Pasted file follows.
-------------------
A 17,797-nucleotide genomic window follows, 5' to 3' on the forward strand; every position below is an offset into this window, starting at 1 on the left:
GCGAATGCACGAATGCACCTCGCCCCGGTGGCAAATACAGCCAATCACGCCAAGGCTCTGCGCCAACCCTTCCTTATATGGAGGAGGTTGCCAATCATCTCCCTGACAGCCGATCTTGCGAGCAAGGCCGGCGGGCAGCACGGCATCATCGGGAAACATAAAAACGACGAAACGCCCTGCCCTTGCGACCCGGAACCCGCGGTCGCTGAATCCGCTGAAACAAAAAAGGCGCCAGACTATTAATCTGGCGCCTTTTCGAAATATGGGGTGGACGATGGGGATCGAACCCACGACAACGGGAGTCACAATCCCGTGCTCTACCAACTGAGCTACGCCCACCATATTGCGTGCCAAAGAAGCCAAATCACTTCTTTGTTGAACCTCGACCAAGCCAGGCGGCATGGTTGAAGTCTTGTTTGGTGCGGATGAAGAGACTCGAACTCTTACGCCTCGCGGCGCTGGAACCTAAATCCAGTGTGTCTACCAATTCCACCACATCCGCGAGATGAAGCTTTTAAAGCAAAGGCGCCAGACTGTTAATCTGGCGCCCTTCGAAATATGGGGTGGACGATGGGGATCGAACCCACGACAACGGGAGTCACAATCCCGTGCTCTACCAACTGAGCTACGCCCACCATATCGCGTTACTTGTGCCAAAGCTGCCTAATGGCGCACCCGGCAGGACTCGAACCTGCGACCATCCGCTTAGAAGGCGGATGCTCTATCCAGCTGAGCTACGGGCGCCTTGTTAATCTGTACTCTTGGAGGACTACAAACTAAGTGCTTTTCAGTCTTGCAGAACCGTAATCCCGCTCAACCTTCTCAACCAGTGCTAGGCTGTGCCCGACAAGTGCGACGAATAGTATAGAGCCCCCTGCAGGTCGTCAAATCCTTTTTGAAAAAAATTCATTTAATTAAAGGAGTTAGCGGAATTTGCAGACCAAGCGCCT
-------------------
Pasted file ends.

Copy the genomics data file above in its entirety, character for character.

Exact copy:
A 17,797-nucleotide genomic window follows, 5' to 3' on the forward strand; every position below is an offset into this window, starting at 1 on the left:
GCGAATGCACGAATGCACCTCGCCCCGGTGGCAAATACAGCCAATCACGCCAAGGCTCTGCGCCAACCCTTCCTTATATGGAGGAGGTTGCCAATCATCTCCCTGACAGCCGATCTTGCGAGCAAGGCCGGCGGGCAGCACGGCATCATCGGGAAACATAAAAACGACGAAACGCCCTGCCCTTGCGACCCGGAACCCGCGGTCGCTGAATCCGCTGAAACAAAAAAGGCGCCAGACTATTAATCTGGCGCCTTTTCGAAATATGGGGTGGACGATGGGGATCGAACCCACGACAACGGGAGTCACAATCCCGTGCTCTACCAACTGAGCTACGCCCACCATATTGCGTGCCAAAGAAGCCAAATCACTTCTTTGTTGAACCTCGACCAAGCCAGGCGGCATGGTTGAAGTCTTGTTTGGTGCGGATGAAGAGACTCGAACTCTTACGCCTCGCGGCGCTGGAACCTAAATCCAGTGTGTCTACCAATTCCACCACATCCGCGAGATGAAGCTTTTAAAGCAAAGGCGCCAGACTGTTAATCTGGCGCCCTTCGAAATATGGGGTGGACGATGGGGATCGAACCCACGACAACGGGAGTCACAATCCCGTGCTCTACCAACTGAGCTACGCCCACCATATCGCGTTACTTGTGCCAAAGCTGCCTAATGGCGCACCCGGCAGGACTCGAACCTGCGACCATCCGCTTAGAAGGCGGATGCTCTATCCAGCTGAGCTACGGGCGCCTTGTTAATCTGTACTCTTGGAGGACTACAAACTAAGTGCTTTTCAGTCTTGCAGAACCGTAATCCCGCTCAACCTTCTCAACCAGTGCTAGGCTGTGCCCGACAAGTGCGACGAATAGTATAGAGCCCCCTGCAGGTCGTCAAATCCTTTTTGAAAAAAATTCATTTAATTAAAGGAGTTAGCGGAATTTGCAGACCAAGCGCCT